The Efficacy of Fe3O4 Nanoparticles as a Robust and Effective Alternative to Gold Nanoparticles as Photothermal Agents to Drive High-Barrier Reactions

Open Access
Johnson, Robert J
Graduate Program:
Doctor of Philosophy
Document Type:
Date of Defense:
September 23, 2016
Committee Members:
  • Benjamin Lear, Dissertation Advisor
  • Benjamin James Lear, Committee Chair
  • Raymond Edward Schaak, Committee Member
  • John V Badding, Committee Member
  • James Hansell Adair, Outside Member
  • Magnetite Nanoparticles
  • Iron oxide nanoparticles
  • Gold nanoparticles
  • Photothermal
  • Light to heat
  • Nanoparticles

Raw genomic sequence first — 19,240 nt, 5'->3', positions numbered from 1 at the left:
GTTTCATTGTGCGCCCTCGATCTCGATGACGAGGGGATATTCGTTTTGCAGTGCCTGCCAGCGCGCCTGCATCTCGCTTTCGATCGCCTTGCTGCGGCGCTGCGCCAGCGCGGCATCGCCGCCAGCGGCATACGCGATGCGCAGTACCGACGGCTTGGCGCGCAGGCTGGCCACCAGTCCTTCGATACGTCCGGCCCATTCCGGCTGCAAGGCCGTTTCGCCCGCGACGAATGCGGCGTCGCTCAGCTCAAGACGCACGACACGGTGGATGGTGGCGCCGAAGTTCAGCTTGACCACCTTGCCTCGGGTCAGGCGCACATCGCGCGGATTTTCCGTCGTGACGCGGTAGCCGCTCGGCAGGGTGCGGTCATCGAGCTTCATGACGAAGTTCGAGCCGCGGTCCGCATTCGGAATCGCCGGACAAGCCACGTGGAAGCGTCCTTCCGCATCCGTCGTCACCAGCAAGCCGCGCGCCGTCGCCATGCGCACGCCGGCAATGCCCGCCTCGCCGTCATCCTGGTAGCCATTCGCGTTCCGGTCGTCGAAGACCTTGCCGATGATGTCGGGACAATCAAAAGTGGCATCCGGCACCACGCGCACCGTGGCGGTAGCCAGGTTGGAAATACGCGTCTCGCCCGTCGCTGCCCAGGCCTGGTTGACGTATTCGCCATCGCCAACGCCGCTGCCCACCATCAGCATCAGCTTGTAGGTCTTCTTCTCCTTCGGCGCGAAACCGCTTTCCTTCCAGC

The photothermal effect of gold which depends on the excitation of the surface plasmon has recently become an exciting area of research. However, due to their weak bonds to their stabilizing ligands, and being a relatively soft metal leading to melting of the particles, which causes instability under photothermal conditions relevant to chemical transformations. This leads to the inability to conduct systematic studies which depend on surfactant identity or size effect. However, Fe3O4 nanoparticles have been shown to exhibit a photothermal effect and offer an attractive alternative to gold nanoparticles. Within this thesis, I show that Fe3O4 nanoparticles are able to drive the high-barrier decomposition reaction of poly(propylene carbonate), near the efficiently as gold nanoparticles. I also show that Fe3O4 nanoparticles exhibit exceptional stability, even under the most extreme photothermal conditions studied. This offers the opportunity to study how changing the size of the nanoparticle affects the photothermal efficiency. I also study the efficiency of decomposition of poly(propylene carbonate) using 5.5, 10, and 15 nm Fe3O4 nanoparticles as the photothermal agent. We then offer insight into the size dependence of the photothermal effect through the simulation of heating and cooling of the nanoparticles, ultimately determining that the heat capacity of the particle is the factor which predominantly controls the decomposition rate, and not properties such as absorption efficiency, or surface area, etc. This work ultimately offers insight into how we can better study photothermal agents other than gold to help obtain photothermal heating methods which are stable, reusable, and more sustainable than their gold counterparts.